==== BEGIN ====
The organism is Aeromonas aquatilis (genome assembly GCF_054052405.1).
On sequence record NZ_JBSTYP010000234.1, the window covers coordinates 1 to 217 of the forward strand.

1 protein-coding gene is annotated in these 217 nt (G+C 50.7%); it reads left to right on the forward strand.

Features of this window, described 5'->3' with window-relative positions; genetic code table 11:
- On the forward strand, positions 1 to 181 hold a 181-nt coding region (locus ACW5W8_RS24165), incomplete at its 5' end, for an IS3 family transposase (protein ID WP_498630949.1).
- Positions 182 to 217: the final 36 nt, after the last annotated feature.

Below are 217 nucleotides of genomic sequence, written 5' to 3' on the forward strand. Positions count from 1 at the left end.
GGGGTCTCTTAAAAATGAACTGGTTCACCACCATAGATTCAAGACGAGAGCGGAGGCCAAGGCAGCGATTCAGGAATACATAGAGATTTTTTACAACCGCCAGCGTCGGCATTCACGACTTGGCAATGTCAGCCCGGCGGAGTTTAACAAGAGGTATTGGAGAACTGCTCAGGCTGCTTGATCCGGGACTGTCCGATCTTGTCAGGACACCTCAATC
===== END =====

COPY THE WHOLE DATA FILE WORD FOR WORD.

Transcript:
The organism is Aeromonas aquatilis (genome assembly GCF_054052405.1).
On sequence record NZ_JBSTYP010000234.1, the window covers coordinates 1 to 217 of the forward strand.

1 protein-coding gene is annotated in these 217 nt (G+C 50.7%); it reads left to right on the forward strand.

Features of this window, described 5'->3' with window-relative positions; genetic code table 11:
- On the forward strand, positions 1 to 181 hold a 181-nt coding region (locus ACW5W8_RS24165), incomplete at its 5' end, for an IS3 family transposase (protein ID WP_498630949.1).
- Positions 182 to 217: the final 36 nt, after the last annotated feature.

Below are 217 nucleotides of genomic sequence, written 5' to 3' on the forward strand. Positions count from 1 at the left end.
GGGGTCTCTTAAAAATGAACTGGTTCACCACCATAGATTCAAGACGAGAGCGGAGGCCAAGGCAGCGATTCAGGAATACATAGAGATTTTTTACAACCGCCAGCGTCGGCATTCACGACTTGGCAATGTCAGCCCGGCGGAGTTTAACAAGAGGTATTGGAGAACTGCTCAGGCTGCTTGATCCGGGACTGTCCGATCTTGTCAGGACACCTCAATC